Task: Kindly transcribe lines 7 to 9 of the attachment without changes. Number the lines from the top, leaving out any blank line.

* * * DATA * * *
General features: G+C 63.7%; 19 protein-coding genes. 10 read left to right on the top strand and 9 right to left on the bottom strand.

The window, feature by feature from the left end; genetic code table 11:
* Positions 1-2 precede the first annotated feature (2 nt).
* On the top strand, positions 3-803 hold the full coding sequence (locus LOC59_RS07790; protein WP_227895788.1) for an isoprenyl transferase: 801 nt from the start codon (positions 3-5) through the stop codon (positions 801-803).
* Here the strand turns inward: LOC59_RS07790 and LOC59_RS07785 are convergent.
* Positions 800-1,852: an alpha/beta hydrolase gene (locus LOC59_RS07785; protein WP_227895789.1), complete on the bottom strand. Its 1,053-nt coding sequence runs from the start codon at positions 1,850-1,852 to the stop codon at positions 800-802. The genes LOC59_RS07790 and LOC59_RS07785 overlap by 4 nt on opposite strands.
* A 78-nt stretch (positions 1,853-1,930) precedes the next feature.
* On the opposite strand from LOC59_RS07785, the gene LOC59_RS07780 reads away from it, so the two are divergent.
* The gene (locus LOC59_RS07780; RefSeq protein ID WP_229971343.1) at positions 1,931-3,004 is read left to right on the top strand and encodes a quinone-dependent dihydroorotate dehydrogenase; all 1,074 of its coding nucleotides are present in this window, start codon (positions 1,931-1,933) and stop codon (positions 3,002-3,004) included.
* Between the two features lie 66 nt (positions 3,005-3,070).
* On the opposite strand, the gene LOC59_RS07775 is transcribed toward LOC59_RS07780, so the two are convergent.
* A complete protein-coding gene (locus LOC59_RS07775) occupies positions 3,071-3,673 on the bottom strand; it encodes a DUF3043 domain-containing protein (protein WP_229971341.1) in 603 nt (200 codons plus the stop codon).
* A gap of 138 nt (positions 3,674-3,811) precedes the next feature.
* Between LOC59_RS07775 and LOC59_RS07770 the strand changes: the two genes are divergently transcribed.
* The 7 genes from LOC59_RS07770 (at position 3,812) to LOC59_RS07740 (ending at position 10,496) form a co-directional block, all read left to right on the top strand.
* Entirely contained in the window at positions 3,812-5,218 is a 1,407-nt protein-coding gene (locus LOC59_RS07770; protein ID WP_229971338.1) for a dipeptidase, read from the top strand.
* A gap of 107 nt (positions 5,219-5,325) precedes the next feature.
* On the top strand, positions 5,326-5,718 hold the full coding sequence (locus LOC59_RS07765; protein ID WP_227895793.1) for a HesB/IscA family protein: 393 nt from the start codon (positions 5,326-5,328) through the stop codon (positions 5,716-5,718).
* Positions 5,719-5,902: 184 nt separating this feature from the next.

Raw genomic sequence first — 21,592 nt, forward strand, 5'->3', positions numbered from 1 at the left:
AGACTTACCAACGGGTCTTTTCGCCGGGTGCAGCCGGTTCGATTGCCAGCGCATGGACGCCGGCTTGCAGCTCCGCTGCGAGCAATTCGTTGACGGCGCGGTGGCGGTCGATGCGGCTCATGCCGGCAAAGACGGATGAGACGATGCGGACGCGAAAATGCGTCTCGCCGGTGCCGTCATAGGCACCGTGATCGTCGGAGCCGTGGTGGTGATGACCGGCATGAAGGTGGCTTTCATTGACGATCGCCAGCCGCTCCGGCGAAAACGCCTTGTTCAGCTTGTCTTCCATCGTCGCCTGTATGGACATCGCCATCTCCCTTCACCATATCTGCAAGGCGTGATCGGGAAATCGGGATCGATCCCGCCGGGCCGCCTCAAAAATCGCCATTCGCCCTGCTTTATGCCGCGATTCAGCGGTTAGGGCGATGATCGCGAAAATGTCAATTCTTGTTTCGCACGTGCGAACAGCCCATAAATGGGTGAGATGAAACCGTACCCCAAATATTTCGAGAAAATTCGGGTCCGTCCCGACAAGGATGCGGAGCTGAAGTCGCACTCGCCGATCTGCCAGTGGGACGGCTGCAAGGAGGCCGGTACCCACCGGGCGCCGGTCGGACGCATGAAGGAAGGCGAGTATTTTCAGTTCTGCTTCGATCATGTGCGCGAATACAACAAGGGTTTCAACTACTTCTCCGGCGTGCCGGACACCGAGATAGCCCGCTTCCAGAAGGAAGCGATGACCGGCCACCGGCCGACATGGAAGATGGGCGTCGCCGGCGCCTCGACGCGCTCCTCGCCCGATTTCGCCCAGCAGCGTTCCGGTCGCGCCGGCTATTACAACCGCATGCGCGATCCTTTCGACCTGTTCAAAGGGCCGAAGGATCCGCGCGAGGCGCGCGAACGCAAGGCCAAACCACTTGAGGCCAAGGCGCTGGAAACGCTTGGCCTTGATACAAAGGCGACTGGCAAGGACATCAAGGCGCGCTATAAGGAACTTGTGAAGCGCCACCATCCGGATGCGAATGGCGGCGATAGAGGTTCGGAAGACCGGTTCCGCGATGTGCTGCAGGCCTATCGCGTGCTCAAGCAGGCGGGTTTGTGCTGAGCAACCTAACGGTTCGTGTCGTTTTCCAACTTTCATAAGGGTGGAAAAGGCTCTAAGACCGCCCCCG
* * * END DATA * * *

* A 78-nt stretch (positions 1,853-1,930) precedes the next feature.
* On the opposite strand from LOC59_RS07785, the gene LOC59_RS07780 reads away from it, so the two are divergent.
* The gene (locus LOC59_RS07780; RefSeq protein ID WP_229971343.1) at positions 1,931-3,004 is read left to right on the top strand and encodes a quinone-dependent dihydroorotate dehydrogenase; all 1,074 of its coding nucleotides are present in this window, start codon (positions 1,931-1,933) and stop codon (positions 3,002-3,004) included.